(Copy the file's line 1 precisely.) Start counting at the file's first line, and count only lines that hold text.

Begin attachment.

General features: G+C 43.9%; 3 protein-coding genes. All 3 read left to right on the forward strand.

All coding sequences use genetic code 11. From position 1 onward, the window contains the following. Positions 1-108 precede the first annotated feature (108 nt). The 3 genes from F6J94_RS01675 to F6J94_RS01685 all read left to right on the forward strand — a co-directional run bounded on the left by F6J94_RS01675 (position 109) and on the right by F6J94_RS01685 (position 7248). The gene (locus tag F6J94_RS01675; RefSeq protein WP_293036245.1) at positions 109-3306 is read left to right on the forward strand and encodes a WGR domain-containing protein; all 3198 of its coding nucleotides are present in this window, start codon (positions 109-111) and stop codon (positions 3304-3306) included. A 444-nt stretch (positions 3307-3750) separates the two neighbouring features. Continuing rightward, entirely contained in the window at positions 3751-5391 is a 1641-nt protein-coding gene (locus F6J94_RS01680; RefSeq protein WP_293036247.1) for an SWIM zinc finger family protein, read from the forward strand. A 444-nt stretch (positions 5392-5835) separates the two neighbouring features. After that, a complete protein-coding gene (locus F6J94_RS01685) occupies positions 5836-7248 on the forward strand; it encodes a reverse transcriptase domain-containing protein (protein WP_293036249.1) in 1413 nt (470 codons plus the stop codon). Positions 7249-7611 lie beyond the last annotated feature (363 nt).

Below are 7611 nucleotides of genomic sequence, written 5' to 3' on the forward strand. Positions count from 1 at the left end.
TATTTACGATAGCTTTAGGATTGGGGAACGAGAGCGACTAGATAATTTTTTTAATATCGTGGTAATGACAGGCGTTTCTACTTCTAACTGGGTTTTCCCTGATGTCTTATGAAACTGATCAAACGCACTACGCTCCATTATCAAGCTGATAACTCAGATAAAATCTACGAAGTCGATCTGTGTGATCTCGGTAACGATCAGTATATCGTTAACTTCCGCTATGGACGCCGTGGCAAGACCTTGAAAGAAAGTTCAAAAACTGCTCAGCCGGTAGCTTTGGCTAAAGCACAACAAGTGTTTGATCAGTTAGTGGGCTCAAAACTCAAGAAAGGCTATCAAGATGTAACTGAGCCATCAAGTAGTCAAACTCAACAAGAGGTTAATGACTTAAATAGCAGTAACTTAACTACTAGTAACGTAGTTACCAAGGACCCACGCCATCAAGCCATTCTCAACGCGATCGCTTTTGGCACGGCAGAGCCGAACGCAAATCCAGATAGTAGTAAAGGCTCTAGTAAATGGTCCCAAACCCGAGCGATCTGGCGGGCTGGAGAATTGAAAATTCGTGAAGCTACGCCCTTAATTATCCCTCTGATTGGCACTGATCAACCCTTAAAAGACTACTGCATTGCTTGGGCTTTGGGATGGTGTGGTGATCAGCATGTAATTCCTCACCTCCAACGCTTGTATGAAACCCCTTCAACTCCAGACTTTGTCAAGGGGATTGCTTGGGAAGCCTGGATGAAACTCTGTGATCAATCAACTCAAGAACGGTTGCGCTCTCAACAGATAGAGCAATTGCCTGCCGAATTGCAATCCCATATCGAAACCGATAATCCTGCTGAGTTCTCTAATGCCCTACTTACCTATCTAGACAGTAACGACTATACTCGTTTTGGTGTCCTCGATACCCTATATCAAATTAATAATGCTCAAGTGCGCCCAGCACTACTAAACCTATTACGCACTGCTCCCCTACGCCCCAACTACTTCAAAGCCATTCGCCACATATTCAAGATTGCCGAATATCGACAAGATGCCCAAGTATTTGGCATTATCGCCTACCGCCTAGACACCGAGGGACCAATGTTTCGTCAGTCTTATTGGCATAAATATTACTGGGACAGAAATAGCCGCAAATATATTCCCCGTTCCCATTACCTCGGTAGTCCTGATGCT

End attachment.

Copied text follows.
General features: G+C 43.9%; 3 protein-coding genes. All 3 read left to right on the forward strand.